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Figure3.4: Dihedralanglesforthethreedisuldebondsintheconotoxi ns.Fromlefttoright,the disuldebondsarebetween(i)rstandfourth;(ii)seconda ndfth;and(ii)thirdandsixthcysteine residues.Duetotheknotfoldoftheconotoxins,disuldebo nd(iii)isbetween(i)and(ii).The panelsfromtoptobottomare(A)GVIA,(B)GVIA[K10],(C)MVI IIA,(D)MVIIA[K10],(E)MVIIC. 19

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eachconformation,buttherewasnodirectcorrelation.Weo bservedisuldebond rippinginboththeclosedandopenclusters.Instead,thein creasedructuationof thedihedralanglesofthedisuldebondsisagoodmarkeroft heconformational rexibilityofthepeptide. Figure3.5: Averagestructuresfrom75nsMDdisplayedinaribbonrepres entation,coloredbyloops ((A)GVIA,(B)GVIA[K10](C)MVIIA,(D)MVIIA[K10],(E)MVII C).Loopcolorsare:(1)orange, (2)blue,(3)green,and(4)red.EachN-andC-terminusislab eledaccordingly,andthedisulde bondsareshowninyellowandnumberedinboxA.3.5ShiftinLoopConformationsTofurtherexploretherangeofconformationssampleddurin gtheMDtrajectories, weattemptedtocharacterizethestructuresbasedonloop24orientations.Because thecriticalbindingresidueshavebeenidentiedtobeonth esetwoloops,oneproposedbindingmechanismfortheconotoxinstotheVSCCshasb eenthetwo-pronged mechanism[7,11,12].Wewouldexpect,then,thatdierenti albindingtoVSCC sub-typeswouldoccurwhentheconotoxinshavedistinctloo p2-4distances.The initalpdbstructures,superimposedinFigure2.1,donotsh owsuchatremendous 20

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dierenceintheloop2-4orientationsofthepeptides.Usin gtheMDtrajectories, wechosetworesiduesaslabelpointsoneachloop,thecarbon alphasonresidues10 and21,andthenanalyzedthedistributionofthisdistancei neachsimulation.The results,showninFigure3.6indicateashiftintheconforma tionalensembleofthetwo N-typeblockersMVIIAandGVIAafterthemutationatpositio n10.Whilethereis aslightoverlapintheloop2-4distancesforthemutantandw ild-typehistograms,it isnotthecasethattherearetwostableconformationsandon eismoreenergetically favorableafterthemutation,butinsteadanewminimaisfou ndintheconformationallandscape.Indeed,thedataforGVIAsuggestthatthe rearetwoloop2-4 conformationsinthewild-type,butthatneitheristhenews tructureobservedafter theK10mutation.Supposingthetwo-prongedbindingmechan ism,thissuggeststhat theN-typeVSCCvariant,whichonlyMVIIA[K10]andGVIA[K10 ]selectivelybind to,hasadierentstructure,likelywithtwobindingpocket sclosertogetherthanin the 1bsubunit,whichistargetedbythewildtypeconotoxinswhi chhaveamore openconformationwithrespecttoloops2and4. 21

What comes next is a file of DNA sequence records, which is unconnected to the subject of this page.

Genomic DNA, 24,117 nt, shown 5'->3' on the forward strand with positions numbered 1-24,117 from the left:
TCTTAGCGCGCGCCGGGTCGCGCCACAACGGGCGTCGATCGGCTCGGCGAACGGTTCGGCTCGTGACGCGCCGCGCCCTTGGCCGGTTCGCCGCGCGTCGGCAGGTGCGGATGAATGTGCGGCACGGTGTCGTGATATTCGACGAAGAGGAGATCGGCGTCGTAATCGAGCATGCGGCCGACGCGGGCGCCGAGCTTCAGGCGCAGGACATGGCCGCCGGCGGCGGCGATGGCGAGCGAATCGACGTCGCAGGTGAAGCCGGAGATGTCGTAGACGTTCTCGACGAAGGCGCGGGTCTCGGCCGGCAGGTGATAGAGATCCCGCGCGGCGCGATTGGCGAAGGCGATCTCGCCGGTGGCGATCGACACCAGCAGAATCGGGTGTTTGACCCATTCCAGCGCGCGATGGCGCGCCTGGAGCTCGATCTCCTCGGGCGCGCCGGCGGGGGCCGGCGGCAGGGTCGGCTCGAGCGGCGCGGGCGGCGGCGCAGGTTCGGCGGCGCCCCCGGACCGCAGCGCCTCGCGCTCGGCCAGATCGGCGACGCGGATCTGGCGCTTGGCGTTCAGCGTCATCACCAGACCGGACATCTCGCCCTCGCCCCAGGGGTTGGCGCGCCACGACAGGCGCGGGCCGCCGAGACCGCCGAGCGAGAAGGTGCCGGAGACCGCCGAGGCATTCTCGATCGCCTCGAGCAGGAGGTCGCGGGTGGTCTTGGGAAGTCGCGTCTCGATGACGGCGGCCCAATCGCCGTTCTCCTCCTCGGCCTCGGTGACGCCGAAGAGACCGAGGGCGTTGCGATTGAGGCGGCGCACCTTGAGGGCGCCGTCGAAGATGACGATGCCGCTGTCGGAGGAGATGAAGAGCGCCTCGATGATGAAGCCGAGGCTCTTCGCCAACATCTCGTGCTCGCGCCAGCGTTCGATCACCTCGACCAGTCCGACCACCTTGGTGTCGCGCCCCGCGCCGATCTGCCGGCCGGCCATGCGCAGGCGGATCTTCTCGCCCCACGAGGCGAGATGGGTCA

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Figure3.6: Histogramsofthedistancesbetweencarbonalphasonresidu es10and21inMVIIA (top),GVIA(middle)andMVIIC(bottom).Theredlinesindic atewildtypepeptides,andblue linesrepresenttheK10mutants. 22

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Chapter4ConclusionsWithconservedfour-loopfoldsandhypervariablesequence s,theconotoxinsserveas aninterestingclassofpeptidesthatselectivelybindtova rioussubtypesofVSCCs. Fromexperimentalbindingandmutationalstudies,itwasdi scoveredthataLys atposition10forbothGVIAandMVIIA(N-typeVSCCblockers) resultedina newspecicityforanN-typevariant.Asthismutationinvol vedaswitchfroma hydroxyprolineinGVIAandanarginineinMVIIA,tolysine,w ewerecuriousabout thephysicalbasisforthisnewspecicity.Usingvariousan alysesofallatommolecular dynamicssimulations,wehaveidentiedtheeectofthemut ationtobeashiftinthe loop2-4orientationofthepeptides,fromanopentoclosedc onformation.Wealso foundthattherewasadecreaseinconformationalrexibilit yinbothpeptidesafterthe K10mutation,mostnotablyaccompaniedbythestabilizatio nofthedisuldebonds inthepeptides,correlatinghigherspecicitytoanarrowe rconformationalminimum. TheoverallbackbonedynamicsoftheN-typeblockersbecame moresimilartothe P/Q-typeVSCCblockerMVIICaftertheK10mutation.Asthese mutantpeptides 23

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didnotshowanyincreaseinbindingtoP/Q-typeVSCCs,wecan inferthatthe specicityoftheconotoxinwithinaparticularsubtypeisr elatedtoitsbackbone conformationalrexibility,butthatthesidechainslargel ydeterminethegeneralsubtypetarget. 24